This month, the game that, until now, only existed in a thousand unverified playground rumours finally hit the shelves. A game that you hadn’t seen, but your cousin’s friend’s dad who worked for Nintendo had a copy of, and no-one else was allowed to play it or take a photo of the box. A game that featured both Mario AND Sonic.After Sega pulled out of the hardware war and its titles started showing up on Nintendo systems, the meeting of two of gaming’s biggest icons was pretty much a done deal. It was only a matter of time before it happened. Even so, there was immense pressure to make it special, and so they chose a special event to base it around – the 2008 Beijing Olympics. Packed with a huge cast of characters taken from the Sonic and Mario series, Sega has shoved them into a sporting tournament, following the pedigree of other spin-off games like Mario Tennis, Mario Kart and Sonic Spinball, it should’ve pretty much sold itself, right?
You can probably see where this is going.
The first thing that springs to mind when “playing” Mario and Sonic is that since it’s settling playground arguments from the 80s, then it’s very thoughtful of them to have transplanted the gameplay from that period as well, in a wonderful moment of retro pastiche. At least I assume that was the idea behind it, because it’s incredibly hard to believe they put out a game this painfully shallow without knowing what they were doing.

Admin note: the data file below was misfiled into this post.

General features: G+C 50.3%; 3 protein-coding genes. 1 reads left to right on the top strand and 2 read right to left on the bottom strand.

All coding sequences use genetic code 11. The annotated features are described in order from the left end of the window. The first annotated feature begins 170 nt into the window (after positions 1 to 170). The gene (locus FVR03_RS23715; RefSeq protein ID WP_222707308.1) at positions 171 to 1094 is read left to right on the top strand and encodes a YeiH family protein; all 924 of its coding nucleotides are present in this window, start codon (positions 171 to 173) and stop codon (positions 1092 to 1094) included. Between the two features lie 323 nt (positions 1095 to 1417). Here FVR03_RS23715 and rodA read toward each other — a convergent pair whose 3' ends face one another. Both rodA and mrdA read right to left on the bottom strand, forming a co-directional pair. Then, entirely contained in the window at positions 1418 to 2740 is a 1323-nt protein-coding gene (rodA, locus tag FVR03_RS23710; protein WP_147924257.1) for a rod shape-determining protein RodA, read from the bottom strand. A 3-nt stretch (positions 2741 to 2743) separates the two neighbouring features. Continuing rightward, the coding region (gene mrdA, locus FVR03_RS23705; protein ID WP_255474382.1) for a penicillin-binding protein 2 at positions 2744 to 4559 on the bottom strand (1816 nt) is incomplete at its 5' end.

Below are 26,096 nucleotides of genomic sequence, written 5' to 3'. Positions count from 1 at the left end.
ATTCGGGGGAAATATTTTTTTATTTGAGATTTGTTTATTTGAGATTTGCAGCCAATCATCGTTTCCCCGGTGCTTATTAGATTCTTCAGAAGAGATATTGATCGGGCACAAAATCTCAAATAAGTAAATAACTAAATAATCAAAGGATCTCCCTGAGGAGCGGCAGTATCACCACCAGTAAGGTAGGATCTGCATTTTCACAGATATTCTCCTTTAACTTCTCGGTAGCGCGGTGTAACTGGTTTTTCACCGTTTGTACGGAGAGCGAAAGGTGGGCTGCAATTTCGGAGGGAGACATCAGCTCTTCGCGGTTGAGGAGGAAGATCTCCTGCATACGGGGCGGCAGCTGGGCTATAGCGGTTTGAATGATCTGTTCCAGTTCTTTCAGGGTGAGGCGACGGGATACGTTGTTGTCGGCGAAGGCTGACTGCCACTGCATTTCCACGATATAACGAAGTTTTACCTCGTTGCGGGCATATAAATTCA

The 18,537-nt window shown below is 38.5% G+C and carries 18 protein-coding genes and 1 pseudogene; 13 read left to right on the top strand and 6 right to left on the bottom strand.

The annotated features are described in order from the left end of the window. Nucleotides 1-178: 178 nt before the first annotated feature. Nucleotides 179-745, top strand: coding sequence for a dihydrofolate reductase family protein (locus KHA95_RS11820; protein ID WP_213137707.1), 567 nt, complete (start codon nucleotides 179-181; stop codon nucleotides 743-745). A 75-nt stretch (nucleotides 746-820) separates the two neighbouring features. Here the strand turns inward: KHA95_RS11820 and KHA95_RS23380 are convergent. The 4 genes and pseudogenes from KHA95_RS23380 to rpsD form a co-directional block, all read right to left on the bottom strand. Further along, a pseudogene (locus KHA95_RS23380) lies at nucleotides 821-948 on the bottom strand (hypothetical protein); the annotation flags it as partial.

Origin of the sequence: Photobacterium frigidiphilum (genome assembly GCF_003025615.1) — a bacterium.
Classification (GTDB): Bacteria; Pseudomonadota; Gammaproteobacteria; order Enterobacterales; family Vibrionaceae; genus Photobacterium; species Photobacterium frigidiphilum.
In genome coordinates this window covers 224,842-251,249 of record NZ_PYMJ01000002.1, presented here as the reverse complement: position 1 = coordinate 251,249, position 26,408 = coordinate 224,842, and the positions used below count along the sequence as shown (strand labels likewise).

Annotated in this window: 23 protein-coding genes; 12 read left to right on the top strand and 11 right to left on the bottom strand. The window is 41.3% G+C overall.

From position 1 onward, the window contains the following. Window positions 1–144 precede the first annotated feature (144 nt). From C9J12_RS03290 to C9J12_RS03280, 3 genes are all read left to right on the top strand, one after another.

Let’s just do a quick history lesson – back in the early days of gaming, there was a series of sporting titles called Track and Field. To play these games, you basically hammered buttons and waggled joysticks to fill up power bars on the screen that made the characters run faster or jump higher, and you did this until either the controllers shattered or your hands did. Mario and Sonic at the Olympic Games (to use its official title) on the Nintendo DS has, for some godless reason, brought this style of gameplay right into the present day, only now you’re going to be wearing a hole in your touchscreen by frantically rubbing your stylus over a power bar, and just like the games of olde, you have to do it at such a speed that either your console or your wrist is going to end up broken as a result.
There’s a huge variety of events, but when the control interface is so uninteresting, it’s hard to care. Pretty much any track event will play the same as any other. The field events show some variation, but it’s hardly a respite because their interfaces are almost as bad – unintuitive and unresponsive, rather than simply monotonous.
There are a few good points – as you’d expect, it looks fantastic, and if you can actually stomach playing it, there’s a lot to do and tonnes of things to unlock, whether new events or classic soundtracks, so it should keep you engrossed. While the Wii version is largely the same, the DS doesn’t have more events, including its own exclusive ones. Events such as Cycling, Shooting and Archery are genuinely fun because they involve some skill and strategy, but getting to them is a real slog.
Hampered by a shallow, outdated and generally tedious control system, Mario and Sonic at the Olympic Games certainly falls far short of expectations. If you’re really eager to play a game that has Mario and Sonic in it, you are advised to wait for Smash Bros. on the Wii later this year.
Platform: Nintendo DSPublisher: Sega